Thursday, November 20, 2014

Batman '66: The Lost Episode Review

Written By: Harlan Ellison and Len Wein
Art By: Jose Luis Garcia-Lopez
Cover Price: 9.99
Release Date: November 19, 2014

The Two-Way Crimes of Two-Face

If you have ever read one of my Batman '66 reviews, you know I am a huge fan of the property, as Batman '66 story ever written has finally been seen by the public. Two-Face was one of the most iconic villains from Batman's comic book history that never actually made it onto the small screen. Fortunately, since DC has been revisiting the Batman '66 property in full force since straightening out the rights issues, one piece of unfinished business finally wrapped.  As well as the current line of comics DC publishes set in that universe. As of today, what may be the greatest

Comic book legend Len Wein was tasked with taking Harlan Ellison's original treatment for The Two-Way Crimes of Two Face and converting it into a comic book one-shot that shows the world of Batman '66 in a light it's never been seen. For the first time in the history of the property, Batman '66 is borderline dark. The trademark colors and most of the iconic styling are still present throughout the story, but the character of Harvey Dent lends himself to something a bit more sinister than giant umbrellas.

Wein was able to take the treatment (which is published in its entirety in the back of the book) and convert it into something magical. From the moment I first heard DC was undertaking this project I knew it would be something particularly special. All of your classic Batman '66 characters are present and accounted for--from Batman and Robin to Commissioner Gordon to Chief O'Hara to Alfred and Aunt Harriet. Not every character takes the same amount of screen time as they normally would, but their appearances are welcome and don't feel shoe-horned in.

Reading the issue it's easy to see how the episode never made it into production. Based on the cost of doing a show like Batman in the 1960's this episode would have had to be on par with a second movie, which was a commitment I'm sure no one was willing to make. Seeing the story in comic book form really shows how glorious it could have been.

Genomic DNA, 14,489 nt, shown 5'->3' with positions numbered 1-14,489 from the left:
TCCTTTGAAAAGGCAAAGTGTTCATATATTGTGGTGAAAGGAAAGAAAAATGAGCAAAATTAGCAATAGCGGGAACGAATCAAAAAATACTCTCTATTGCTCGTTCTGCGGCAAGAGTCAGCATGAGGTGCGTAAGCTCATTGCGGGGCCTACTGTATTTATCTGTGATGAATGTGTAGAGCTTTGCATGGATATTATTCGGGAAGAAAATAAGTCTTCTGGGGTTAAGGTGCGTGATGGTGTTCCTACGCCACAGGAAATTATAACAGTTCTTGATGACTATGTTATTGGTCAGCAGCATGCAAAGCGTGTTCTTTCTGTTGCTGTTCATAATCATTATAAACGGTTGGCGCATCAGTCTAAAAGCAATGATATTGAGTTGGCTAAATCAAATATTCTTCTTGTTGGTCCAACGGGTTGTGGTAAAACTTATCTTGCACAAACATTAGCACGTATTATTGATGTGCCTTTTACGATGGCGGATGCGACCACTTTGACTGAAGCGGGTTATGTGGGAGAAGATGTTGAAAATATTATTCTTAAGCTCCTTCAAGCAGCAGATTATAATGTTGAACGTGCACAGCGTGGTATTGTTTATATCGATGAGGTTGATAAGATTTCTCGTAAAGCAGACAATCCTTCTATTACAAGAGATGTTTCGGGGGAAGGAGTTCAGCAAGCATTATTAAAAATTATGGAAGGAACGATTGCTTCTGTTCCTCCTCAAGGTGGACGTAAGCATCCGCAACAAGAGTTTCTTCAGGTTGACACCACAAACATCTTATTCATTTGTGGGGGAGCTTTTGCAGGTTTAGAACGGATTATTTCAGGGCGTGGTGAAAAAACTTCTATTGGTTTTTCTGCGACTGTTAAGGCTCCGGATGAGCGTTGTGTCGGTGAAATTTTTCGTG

At times, the story even shows bits and pieces that I couldn't fathom in the original series, such as a side area of the Batcave, filled with Batman's trophies from his many villains and phenomenal action shots of the Caped Crusader pulling off stunts its hard to imagine the actual Adam West pulling off.

Tasked with visually bringing the story to life was comic book artist Jose Luis Garcia-Lopez, who has drawn projects for DC Comics since the 1970's. Batman '66 loans itself to a particular style and Garcia-Lopez found the right way to merge that with how he draws the characters. His biggest task, bar none, was creating the visual appearance of the story's antagonist: Two-Face. Creating the look was no small task, as is documented in back of the book prior to the printing of the original treatment.

Garcia-Lopez really is in top form on this book and shows why he has managed to remain an artist with DC (albeit a bit more infrequently due to age) for as many years as he had. As a tribute to the hard work he put into penciling the book, the story is printed twice. The first half of the book is the full story, with inks by Joe Prado, colors by Alex Sinclair and letters by Wes Abbot. The second printing of the story strips it down to its most basic element: the hand drawn pencils by Jose Luis Garcia-Lopez, which gives the opportunity to really appreciate the work that was put into drawing the story.

Rounding out the artistic talent is a phenomenal cover by Alex Ross, who also did the covers for Batman '66 Meets the Green Hornet, a six-issue miniseries that served as a sequel to the classic two part crossover.

Bits and Pieces

The Two-Way Crimes of Two-Face was initially written as an episode of Batman that never made it to production and then was forgotten over time. DC Comics found a way to pay tribute to both writer Harlan Ellison and the entire community of Batman '66 fans by bringing in some of the finest talent in the industry to put together a phenomenal presentation that shows how amazing the world of Batman '66 can look.


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